The N-word of the Narcissus


Wow. WOW.

Having lived through the crusades of the late 80s/early 90s, I've seen some incredible feats of PC overcorrection, including the rewriting of a church hymn to remove/rewrite the phrase "open mine eyes to the glory of the Lord" so as not to offend non-sighted parishioners.

But this is just ridiculous.
Perhaps he can re-record Patty Smith's "Rock N Roll Nigger."

(I will admit I love the song, but the terminology is a bit uncomfortable. Perhaps what Patty wanted.)
Even if you thought replacing the word in the whole book was a good idea (not something I'm granting), why not choose something a little less ridiculous and clumsy sounding? "The Negro of the Narcissus," while not necessarily PC in today's terms, would be much less offensive and a bit less anachronistic as well.

"We're rednecks . . . keepin' the n-words down."
Wow, we really ARE a nation of children...
Woman is the n-word of the world.
He should move on to Adventures of Huckleberry Finn. Moron.
It probably IS true that the word, esp. in the title, prevents it from being included in school reading and such. But yeah, seriously, there's got to be a better way to handle it. Right?
So let me get this straight. He took the word out of a book about the power of white guilt because his white guilt made the word too difficult to stomach? The guy is either an unreflective fool or a postmodern satirist of the highest order.
i don't want to be called yo nigga of narcissus
stupid lasts forever
Of course, now Borders could probably put it on its shelves.
But that doesn't even make sense! The book is not about a word. If you're going to play this stupid PC censorship game, it would at least be semantically correct to call it The N***** of the Narcissus.

What an idiot.
@8 - My thoughts exactly.
Ronald Firbank's "Prancing N-word".

Kill me now.
Could you pass me the oar, N-word Jim?
Poor wittle Ruben Alvarado is afwaid of the bad, bad word...well, we'll show that stubborn thing called "actual human experience" (otherwise known as "history") who's boss! A little creative editing and we can prevent anyone from having to experience the least bit of discomfort over things that actually may have happened at some point, but which offend our lofty "modern sensibilities."

Wow, this is ridiculously dumb. To add to the absurdity, the book was originally published in the U.S. as "Children of the Sea," on the advice of Conrad's publishers. So if these publishers had wanted to use a less inflammatory title, they had a more authentic one ready-made.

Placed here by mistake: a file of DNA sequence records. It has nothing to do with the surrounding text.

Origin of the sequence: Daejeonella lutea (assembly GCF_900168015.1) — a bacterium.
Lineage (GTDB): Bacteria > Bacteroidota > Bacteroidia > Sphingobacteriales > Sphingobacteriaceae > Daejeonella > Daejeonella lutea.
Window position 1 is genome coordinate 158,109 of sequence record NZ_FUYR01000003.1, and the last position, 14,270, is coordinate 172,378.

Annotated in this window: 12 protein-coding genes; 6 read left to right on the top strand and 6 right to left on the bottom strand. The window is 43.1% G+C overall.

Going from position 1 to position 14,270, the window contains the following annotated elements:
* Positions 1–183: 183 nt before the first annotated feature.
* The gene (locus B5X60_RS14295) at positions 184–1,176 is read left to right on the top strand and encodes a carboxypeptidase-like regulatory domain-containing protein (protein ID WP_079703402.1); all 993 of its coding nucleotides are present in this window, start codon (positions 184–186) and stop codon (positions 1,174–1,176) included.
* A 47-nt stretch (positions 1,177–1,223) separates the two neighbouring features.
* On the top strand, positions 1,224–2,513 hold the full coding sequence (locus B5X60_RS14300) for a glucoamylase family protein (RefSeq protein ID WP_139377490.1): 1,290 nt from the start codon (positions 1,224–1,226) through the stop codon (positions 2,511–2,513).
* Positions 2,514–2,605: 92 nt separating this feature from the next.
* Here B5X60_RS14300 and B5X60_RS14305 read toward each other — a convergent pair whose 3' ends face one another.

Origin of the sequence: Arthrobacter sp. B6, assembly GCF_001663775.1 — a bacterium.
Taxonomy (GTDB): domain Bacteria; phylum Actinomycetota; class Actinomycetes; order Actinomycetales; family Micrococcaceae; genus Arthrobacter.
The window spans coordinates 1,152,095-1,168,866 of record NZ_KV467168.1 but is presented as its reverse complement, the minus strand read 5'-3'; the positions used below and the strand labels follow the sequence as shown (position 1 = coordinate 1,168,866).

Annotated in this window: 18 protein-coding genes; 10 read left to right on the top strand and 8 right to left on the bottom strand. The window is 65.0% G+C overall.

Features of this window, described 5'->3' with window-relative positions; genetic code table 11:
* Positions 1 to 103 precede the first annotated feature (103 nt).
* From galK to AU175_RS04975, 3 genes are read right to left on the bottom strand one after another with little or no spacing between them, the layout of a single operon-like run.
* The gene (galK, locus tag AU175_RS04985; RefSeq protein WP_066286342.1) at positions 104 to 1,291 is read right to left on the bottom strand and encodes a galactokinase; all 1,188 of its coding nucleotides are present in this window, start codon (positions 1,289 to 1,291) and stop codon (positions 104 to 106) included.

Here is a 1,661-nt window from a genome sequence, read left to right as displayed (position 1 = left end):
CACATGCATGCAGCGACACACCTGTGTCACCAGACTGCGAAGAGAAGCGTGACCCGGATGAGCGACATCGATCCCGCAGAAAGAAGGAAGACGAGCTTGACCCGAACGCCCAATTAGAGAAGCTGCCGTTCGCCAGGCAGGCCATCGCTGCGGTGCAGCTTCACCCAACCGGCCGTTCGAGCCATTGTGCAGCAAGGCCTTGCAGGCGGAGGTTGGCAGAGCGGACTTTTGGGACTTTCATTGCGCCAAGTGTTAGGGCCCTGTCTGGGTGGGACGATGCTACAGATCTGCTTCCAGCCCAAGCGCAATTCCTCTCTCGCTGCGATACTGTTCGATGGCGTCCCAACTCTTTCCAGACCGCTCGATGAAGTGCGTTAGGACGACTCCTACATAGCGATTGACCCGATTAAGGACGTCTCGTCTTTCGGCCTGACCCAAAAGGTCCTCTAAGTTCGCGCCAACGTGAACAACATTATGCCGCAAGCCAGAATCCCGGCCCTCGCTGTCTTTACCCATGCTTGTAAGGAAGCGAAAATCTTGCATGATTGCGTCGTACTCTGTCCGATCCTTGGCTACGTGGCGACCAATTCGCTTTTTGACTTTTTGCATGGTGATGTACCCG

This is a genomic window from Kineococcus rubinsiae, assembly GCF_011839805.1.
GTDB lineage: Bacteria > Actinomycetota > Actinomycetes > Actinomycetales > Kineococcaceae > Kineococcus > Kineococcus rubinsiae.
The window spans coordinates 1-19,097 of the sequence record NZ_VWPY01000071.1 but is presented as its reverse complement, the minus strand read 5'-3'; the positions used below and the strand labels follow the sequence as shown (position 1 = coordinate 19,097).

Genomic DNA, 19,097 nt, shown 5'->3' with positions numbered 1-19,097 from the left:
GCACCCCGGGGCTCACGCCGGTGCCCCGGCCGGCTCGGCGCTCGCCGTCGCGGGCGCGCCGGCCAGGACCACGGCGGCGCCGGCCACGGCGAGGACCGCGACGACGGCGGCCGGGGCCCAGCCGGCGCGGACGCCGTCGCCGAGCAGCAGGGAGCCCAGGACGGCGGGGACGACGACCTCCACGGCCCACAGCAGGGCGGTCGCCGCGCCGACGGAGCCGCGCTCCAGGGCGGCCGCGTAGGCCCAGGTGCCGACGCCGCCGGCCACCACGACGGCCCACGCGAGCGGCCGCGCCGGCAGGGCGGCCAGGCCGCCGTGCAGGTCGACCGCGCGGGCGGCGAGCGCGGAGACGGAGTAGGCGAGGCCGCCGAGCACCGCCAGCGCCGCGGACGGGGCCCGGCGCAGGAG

And censoring the material within the book is just absurd. The book is racist, and at the same time a fresh, jarring, insightful exploration of race relations. Suppressing that contradiction in order to avoid offending people serves no purpose.
It's an edition published by conservative assholes who think they are being cute by tweaking liberals and PC types. All of you fell for it.
I wonder how many those complaining about this mild Bowlderization have read the book in any form, or even heard of it before. I certainly hadn't (though I don't pretend to be a connoisseur of literature).

While personally my choice would be to maybe just rename the title, along with an explanatory preface, I tend to agree with Alvarado's analysis that if this edit makes the book accessible to a wider audience, then it's worth it. After all, he didn't exactly change anything substantive. Compare with the changes made to Agatha Christie's 1939 novel 'Ten Little Niggers' for American audiences... changes made twice in fact, as the poem around which the plot revolves changed from "niggers" to "Indians" to "soldiers". Was political correctness run amok in 1940?

The word 'nigger' was in much more general use in 1897 (in addition to its more unfortunate uses, of course), especially in England and doesn't necessarily carry the same emotional weight for readers of that era as it does readers of this era. In this editor's opinion, such emotional weight was not only an obstacle to reading it in the first place, but presumably detracts from the message of the book.

The book is still widely available in its unedited form for those whose delicate sensibilities have been offended.

I also get annoyed when political correctness goes too far, but increasingly I find it even more annoying with anti-political correctness goes too far. Nowadays people act genuinely offended at any trivial sign of something they can label as political correctness! Give me a fucking break!
In the 1930's a teacher sent home a note to my mother saying that she should explain that uncle sam, a black man, african american, negro, black, take your pick. The men working with my dad did not call him names, he did as much work as they did. It was a term of respect in with many people in the mid-west to refer to older blacks as aunt or uncle.
It gets a little silly and respect should be given, but among friends to call a friend a crazy bastard was not a slam.
Or to speak of your friend as why you od son-of-a-bitch you need to slow down, was not a slam.
You know by the context when you are getting cussed out.
I gave up a good job in Huntsville, Alabama because of the stupidity of the followers of governor Wallace.
We are all human and the color of our skin is not who I am. I am called white because my ancestors were Scotch, Irish, Welsh.